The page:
Machinery Lubrication

Machinery Lubrication Jan Feb 2016

Machinery Lubrication magazine published by Noria Corporation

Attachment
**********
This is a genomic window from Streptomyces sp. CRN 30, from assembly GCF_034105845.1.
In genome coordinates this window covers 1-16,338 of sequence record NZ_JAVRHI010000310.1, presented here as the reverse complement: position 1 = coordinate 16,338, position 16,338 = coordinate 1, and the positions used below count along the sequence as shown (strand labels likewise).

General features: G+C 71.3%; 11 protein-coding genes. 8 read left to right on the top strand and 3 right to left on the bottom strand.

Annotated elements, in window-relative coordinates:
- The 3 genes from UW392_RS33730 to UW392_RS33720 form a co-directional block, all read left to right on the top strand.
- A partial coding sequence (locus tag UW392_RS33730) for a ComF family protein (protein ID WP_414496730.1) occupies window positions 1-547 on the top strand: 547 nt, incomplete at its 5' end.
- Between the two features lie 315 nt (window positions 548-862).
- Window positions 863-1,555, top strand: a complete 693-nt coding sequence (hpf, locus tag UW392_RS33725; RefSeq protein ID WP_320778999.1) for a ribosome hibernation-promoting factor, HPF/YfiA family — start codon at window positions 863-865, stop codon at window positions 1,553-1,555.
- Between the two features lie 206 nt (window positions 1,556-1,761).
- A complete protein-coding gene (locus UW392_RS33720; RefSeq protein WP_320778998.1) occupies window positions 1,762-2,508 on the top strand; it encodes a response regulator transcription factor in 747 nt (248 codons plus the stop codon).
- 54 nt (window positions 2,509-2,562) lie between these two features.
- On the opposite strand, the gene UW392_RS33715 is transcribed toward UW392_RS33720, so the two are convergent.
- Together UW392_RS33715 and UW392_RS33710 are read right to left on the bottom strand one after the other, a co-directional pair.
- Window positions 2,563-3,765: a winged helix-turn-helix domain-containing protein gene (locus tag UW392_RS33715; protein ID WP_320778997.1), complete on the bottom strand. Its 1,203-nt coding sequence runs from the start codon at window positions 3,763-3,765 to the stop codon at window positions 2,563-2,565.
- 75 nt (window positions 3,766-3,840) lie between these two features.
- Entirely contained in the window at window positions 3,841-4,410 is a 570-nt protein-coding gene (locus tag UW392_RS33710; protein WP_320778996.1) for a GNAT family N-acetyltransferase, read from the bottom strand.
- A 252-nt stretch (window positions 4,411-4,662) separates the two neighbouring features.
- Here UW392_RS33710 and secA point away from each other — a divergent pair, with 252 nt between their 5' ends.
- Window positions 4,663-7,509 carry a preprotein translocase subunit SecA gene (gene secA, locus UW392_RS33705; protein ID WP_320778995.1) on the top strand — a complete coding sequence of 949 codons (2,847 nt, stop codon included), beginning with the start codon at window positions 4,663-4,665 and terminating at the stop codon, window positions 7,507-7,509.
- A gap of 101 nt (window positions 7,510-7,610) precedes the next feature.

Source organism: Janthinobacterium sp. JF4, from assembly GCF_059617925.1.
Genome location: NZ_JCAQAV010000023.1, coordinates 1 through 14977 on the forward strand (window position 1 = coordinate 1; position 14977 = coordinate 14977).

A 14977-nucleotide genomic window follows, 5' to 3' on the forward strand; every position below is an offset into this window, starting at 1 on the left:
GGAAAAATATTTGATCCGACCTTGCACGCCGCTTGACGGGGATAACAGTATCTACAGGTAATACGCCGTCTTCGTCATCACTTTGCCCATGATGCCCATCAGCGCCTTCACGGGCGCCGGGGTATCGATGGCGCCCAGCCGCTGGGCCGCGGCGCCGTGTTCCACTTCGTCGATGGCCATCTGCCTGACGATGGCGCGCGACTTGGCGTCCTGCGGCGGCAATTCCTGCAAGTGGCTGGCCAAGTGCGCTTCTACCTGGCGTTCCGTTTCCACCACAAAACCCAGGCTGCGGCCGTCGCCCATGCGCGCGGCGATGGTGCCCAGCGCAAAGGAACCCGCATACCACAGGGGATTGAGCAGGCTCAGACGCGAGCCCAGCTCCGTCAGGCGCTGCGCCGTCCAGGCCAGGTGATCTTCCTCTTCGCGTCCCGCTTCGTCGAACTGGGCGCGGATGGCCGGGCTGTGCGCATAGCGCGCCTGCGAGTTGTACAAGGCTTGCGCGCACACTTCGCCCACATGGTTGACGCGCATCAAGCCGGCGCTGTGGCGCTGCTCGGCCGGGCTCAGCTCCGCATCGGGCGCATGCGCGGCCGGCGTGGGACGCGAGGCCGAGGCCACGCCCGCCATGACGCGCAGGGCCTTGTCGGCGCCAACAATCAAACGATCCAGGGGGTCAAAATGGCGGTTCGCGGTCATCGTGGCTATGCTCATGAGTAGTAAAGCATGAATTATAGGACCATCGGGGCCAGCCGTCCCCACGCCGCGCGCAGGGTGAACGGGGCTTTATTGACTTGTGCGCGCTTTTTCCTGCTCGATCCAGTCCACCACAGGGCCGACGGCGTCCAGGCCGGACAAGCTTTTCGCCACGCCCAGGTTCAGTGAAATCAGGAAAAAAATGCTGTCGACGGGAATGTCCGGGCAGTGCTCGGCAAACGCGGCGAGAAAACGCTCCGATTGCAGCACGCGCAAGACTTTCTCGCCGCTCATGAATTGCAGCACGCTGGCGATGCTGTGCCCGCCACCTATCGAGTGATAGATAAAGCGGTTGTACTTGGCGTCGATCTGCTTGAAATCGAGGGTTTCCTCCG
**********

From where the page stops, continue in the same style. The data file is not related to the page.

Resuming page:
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Figure 2. The sequence of piston ring-pack deposit formation ML PUBLISHER Mike Ramsey - GROUP PUBLISHER Brett O'Kelley - EDITOR-IN-CHIEF Jason Sowards - SENIOR EDITOR Jim Fitch - TECHNICAL WRITERS Jeremy Wright - Wes Cash - Alejandro Meza - Bennett Fitch - Michael Brown - Garrett Bapp - CREATIVE DIRECTOR Ryan Kiker - GRAPHIC ARTISTS Patrick Clark - Terry Kellam - Josh Couch - Greg Rex - ADVERTISING SALES Tim Davidson - 800-597-5460, ext. 224 MEDIA PRODUCTION MANAGER Ally Katz - CORRESPONDENCE You may address articles, case studies, special requests and other correspondence to: Editor-in-chief MACHINERY LUBRICATION Noria Corporation 1328 E. 43rd Court • Tulsa, Oklahoma 74105 Phone: 918-749-1400 Fax: 918-746-0925 Email address: MACHINERY LUBRICATION Volume 16 - Issue 1 January-February 2016 ( USPS 021-695) is published bimonthly by Noria Corporation, 1328 E. 43rd Court, Tulsa, OK 74105-4124. Periodicals postage paid at Tulsa, OK and additional mailing offices. POSTMASTER: Send address changes and form 3579 to MACHINERY LUBRICATION, P.O. BOX 47702, Plymouth, MN 55447-0401. Canada Post International Publications Mail Product (Canadian Distribution) Publications Mail Agreement #40612608. Send returns (Canada) to BleuChip Interna - tional, P.O. Box 25542, London, Ontario, N6C 6B2. SUBSCRIBER SERVICES: The publisher reserves the right to accept or reject any subscription. Send subscription orders, change of address and all subscription-related correspondence to: Noria Corporation, P.O. Box 47702, Plymouth, MN 55447. 800-869-6882 or Fax: 866-658-6156. Copyright © 2016 Noria Corporation. Noria, Machinery Lubrication and associated logos are trademarks of Noria Corporation. All rights reserved. Reproduction in whole or in part in any form or medium without express written permission of Noria Corporation is prohibited. Machinery Lubrication is an independently produced publication of Noria Corporation. Noria Corporation reserves the right, with respect to submissions, to revise, republish and authorize its readers to use the tips and articles submitted for personal and commercial use. The opinions of those interviewed and those who write articles for this magazine are not necessarily shared by Noria Corporation. CONTENT NOTICE: The recommendations and information provided in Machinery Lubrication and its related information properties do not purport to address all of the safety concerns that may exist. It is the respon - sibility of the user to follow appropriate safety and health practices. Further, Noria does not make any representations, warranties, express or implied, regarding the accuracy, completeness or suitability of the information or recommendations provided herewith. Noria shall not be liable for any inju - ries, loss of profits, business, goodwill, data, interruption of business, nor for incidental or consequential merchantability or fitness of purpose, or damages related to the use of information or recommendations provided. Machinery Lubrication 5 caused by valve guide wear and seals that are worn, cracked, missing, broken or improperly installed. The engine may still have good compression but will burn a lot of oil. Oil Flow Through the Piston Ring-pack Engine oil is designed to produce an oil film on the cylinder walls. While the oil control ring on the piston squeegees much of it off, a thin film will still remain. When the engine decelerates, high negative pressures suck oil in the combus- tion chamber and out the exhaust manifold. The problem is more pronounced when rings or cylinders are badly worn or damaged, but it can also occur if the cylinders were not honed properly (out-of-round or surface finish defects) when the engine was built (or rebuilt) or if the rings were installed improperly. Much of the oil that is transported through the piston ring-pack and along the liner usually occurs during the compression stroke. The oil control ring scrapes the oil from the cylinder wall. The scraped oil flows to the ring drain holes/cavities. Oil left behind on the cylinder wall is needed to lubricate the compression rings. Once oil moves past the compression rings, it is difficult for the oil to return to the sump. However, blow-by gases can provide a transport medium to help recycle the oil back to the sump (see Figure 1). Piston Ring-pack Deposits and Movement Piston ring-pack deposits can sharply reduce ring movement and flexing. Likewise, ring move- ment can greatly influence where deposits form and the lubricant motion (transport) within the ring-pack. This ring motion defines the resi- dence time of the lubricant in the ring-pack, which in turn affects the rate of lubricant degra- dation and where deposits will form (see Figure 2). Ring-pack temperatures can range from 195-340 degrees C. Collectively, these conditions can accelerate piston-ring-liner (PRL) wear, impair combustion efficiency, increase blow-by and reduce oil economy (more oil consumption). One way this happens is through carbon jacking. In this phenomenon, carbon buildup occurs in the ring grooves (fed by soot and oil degradation prod- ucts). The corresponding ring movement restriction increases wear, blow-by and oil consumption with the rhythm of the piston. Cylinder Wall Oil Evaporation As much as 17 percent of total oil consump- tion is associated with liner wall evaporation. The more distorted (out-of-round) and rough (surface finish) the cylinder liner, the more oil film that will remain on the liner after the power stroke. High liner surface temperatures (80-300 degrees C) will cause a loss of this oil by misting and evaporation. Light oil molecules are more prone to evaporation. These light molecules are the first to deplete, and as a result, there is less evaporative loss toward the end of the lubri- cant's service interval. Not all oils of the same viscosity are equal from the standpoint of volatility (risk of evapo- rative loss). Some lubricants may exhibit as much as a 50-percent greater loss from vola- tility than others. This is influenced by the base Oil Thermal-oxidative degradation Volatiles (evaporation) Deposits